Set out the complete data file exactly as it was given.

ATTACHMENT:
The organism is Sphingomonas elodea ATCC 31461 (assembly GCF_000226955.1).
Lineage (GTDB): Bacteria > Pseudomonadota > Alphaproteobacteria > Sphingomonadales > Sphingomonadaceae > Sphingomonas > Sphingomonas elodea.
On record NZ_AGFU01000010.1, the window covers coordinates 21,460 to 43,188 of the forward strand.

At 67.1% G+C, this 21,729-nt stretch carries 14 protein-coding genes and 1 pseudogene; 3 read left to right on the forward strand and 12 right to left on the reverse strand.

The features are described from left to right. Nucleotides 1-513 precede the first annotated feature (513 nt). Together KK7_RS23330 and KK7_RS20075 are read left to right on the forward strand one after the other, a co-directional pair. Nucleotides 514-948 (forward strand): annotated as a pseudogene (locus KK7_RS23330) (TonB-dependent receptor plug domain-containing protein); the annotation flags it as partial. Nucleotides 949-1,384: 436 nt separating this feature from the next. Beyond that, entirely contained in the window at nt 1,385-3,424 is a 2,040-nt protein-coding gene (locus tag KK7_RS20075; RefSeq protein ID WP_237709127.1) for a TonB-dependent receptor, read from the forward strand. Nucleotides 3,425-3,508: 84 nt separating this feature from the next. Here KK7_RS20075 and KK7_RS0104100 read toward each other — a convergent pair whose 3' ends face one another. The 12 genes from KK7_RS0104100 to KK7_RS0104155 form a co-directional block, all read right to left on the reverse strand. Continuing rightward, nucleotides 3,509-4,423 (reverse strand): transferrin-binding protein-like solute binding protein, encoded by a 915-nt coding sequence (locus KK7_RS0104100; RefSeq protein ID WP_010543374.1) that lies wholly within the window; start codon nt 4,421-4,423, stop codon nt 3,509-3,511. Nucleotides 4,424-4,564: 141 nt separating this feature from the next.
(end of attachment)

The organism is Sphingomonas elodea ATCC 31461 (assembly GCF_000226955.1).
Lineage (GTDB): Bacteria > Pseudomonadota > Alphaproteobacteria > Sphingomonadales > Sphingomonadaceae > Sphingomonas > Sphingomonas elodea.
On record NZ_AGFU01000010.1, the window covers coordinates 21,460 to 43,188 of the forward strand.

At 67.1% G+C, this 21,729-nt stretch carries 14 protein-coding genes and 1 pseudogene; 3 read left to right on the forward strand and 12 right to left on the reverse strand.

The features are described from left to right. Nucleotides 1-513 precede the first annotated feature (513 nt). Together KK7_RS23330 and KK7_RS20075 are read left to right on the forward strand one after the other, a co-directional pair. Nucleotides 514-948 (forward strand): annotated as a pseudogene (locus KK7_RS23330) (TonB-dependent receptor plug domain-containing protein); the annotation flags it as partial. Nucleotides 949-1,384: 436 nt separating this feature from the next. Beyond that, entirely contained in the window at nt 1,385-3,424 is a 2,040-nt protein-coding gene (locus tag KK7_RS20075; RefSeq protein ID WP_237709127.1) for a TonB-dependent receptor, read from the forward strand. Nucleotides 3,425-3,508: 84 nt separating this feature from the next. Here KK7_RS20075 and KK7_RS0104100 read toward each other — a convergent pair whose 3' ends face one another. The 12 genes from KK7_RS0104100 to KK7_RS0104155 form a co-directional block, all read right to left on the reverse strand. Continuing rightward, nucleotides 3,509-4,423 (reverse strand): transferrin-binding protein-like solute binding protein, encoded by a 915-nt coding sequence (locus KK7_RS0104100; RefSeq protein ID WP_010543374.1) that lies wholly within the window; start codon nt 4,421-4,423, stop codon nt 3,509-3,511. Nucleotides 4,424-4,564: 141 nt separating this feature from the next.